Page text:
What is Marcaine&Reg;?

Tricia Christensen
Tricia Christensen

Marcaine® is one name for a drug manufactured by the company AstraZenca® that contains the active medicine bupivacaine. Although its use is limited to a few, specific medical conditions, it is a popular medication. Principally, Marcaine® is administered in spinal injections as part of local anesthesia. It is highly effective at inducing numbness through a variety of spinal or epidural blocks prior to surgeries.


Since Marcaine® is delivered only by injection or through a catheter into the spinal space, people won’t use this medicine at home and won’t need to worry about dosing. The appropriate dosage and decision whether Marcaine® is the right drug is made by anesthesiologists in most cases. If a surgery is planned where an epidural or spinal block is needed, anesthesiologists would likely call or meet with patients in advance of the surgery, and take a full medical history to can rule out using certain drugs. Bupivacaine might not be considered for those with spinal irregularities, syphilis, arthritis, or diseases or treatment that affect blood-clotting time.

Marcaine® is often contraindicated for use when women are pregnant because it can have toxic effects on the fetus. Despite this, bupivacaine can be used for epidurals during labor or delivery. There is some caution about using the drug at its highest dose, so dose strengths are typically lower. This means additional medicines like opioids might be given in combination with the local anesthetic drug.

Since people ordinarily receive bupivacaine in hospital or clinic settings, they are usually under careful watch by medical personnel. This is important for several reasons. If there are adverse reactions to the drug like seizure or a weakened heart rate, this matter can be medically addressed. Additionally, people who have local anesthetic administered into the spinal cord usually have extremely restricted movement capacity from the waist down and will not be able to walk until the medication wears off.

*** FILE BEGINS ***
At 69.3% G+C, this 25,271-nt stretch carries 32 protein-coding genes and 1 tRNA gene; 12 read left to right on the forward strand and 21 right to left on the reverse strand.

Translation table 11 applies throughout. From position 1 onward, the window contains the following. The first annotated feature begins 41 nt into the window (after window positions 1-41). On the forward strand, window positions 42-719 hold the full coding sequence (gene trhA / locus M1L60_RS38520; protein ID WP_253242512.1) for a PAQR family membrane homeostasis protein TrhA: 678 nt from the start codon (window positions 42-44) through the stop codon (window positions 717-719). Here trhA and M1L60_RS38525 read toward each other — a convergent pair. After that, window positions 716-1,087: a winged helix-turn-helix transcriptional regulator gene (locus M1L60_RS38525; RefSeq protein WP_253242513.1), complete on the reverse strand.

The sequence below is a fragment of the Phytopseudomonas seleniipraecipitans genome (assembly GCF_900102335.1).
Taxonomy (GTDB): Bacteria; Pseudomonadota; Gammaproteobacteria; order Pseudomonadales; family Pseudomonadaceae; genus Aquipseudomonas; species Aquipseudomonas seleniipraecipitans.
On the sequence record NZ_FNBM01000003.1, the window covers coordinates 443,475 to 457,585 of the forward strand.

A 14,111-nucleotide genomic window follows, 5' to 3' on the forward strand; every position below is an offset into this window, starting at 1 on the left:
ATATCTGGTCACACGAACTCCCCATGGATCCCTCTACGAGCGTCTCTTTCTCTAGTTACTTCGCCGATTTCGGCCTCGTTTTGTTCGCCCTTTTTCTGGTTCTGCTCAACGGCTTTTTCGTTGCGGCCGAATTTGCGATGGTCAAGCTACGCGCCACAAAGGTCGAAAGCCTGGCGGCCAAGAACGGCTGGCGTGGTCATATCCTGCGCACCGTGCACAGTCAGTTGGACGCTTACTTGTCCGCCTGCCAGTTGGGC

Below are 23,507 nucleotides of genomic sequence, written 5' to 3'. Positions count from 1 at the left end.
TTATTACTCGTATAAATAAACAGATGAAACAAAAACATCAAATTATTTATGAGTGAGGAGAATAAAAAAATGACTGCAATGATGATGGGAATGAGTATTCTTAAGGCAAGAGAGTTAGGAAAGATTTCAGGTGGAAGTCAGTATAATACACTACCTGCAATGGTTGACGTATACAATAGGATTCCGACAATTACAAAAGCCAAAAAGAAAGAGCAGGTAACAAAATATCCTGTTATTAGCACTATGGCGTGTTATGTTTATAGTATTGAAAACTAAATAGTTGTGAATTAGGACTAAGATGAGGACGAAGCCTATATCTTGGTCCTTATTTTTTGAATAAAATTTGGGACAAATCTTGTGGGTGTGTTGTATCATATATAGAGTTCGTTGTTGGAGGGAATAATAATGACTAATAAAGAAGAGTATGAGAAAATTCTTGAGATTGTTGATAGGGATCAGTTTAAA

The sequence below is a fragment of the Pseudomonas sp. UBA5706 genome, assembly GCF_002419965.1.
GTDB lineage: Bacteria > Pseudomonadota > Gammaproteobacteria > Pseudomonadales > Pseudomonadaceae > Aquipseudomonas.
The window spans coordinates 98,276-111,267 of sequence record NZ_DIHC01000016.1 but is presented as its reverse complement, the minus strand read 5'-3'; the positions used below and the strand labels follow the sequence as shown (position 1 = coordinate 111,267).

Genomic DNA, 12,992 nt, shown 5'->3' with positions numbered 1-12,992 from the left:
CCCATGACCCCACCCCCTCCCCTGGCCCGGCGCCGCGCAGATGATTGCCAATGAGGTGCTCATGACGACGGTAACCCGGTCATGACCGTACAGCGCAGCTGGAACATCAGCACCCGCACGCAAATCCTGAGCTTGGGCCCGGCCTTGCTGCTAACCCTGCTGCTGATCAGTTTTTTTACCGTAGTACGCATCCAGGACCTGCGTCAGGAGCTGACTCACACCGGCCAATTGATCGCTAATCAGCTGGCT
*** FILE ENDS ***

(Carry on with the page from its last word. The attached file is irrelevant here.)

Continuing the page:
A few people also encounter unpleasant, though usually medically insignificant, symptoms when they receive Marcaine®. It’s not unusual for the drug to cause feelings of nausea or vomiting. The back or the head can hurt too, and some people feel dizzy, or disoriented due to lack of feeling in the body. Some people can be allergic to bupivacaine, and symptoms to point out to medical staff at hand are rash, itchiness, swelling of mouth, lips or tongue, and difficult breathing or wheezing.

Tricia Christensen
Tricia Christensen

Tricia has a Literature degree from Sonoma State University and has been a frequent wiseGEEK contributor for many years. She is especially passionate about reading and writing, although her other interests include medicine, art, film, history, politics, ethics, and religion. Tricia lives in Northern California and is currently working on her first novel.

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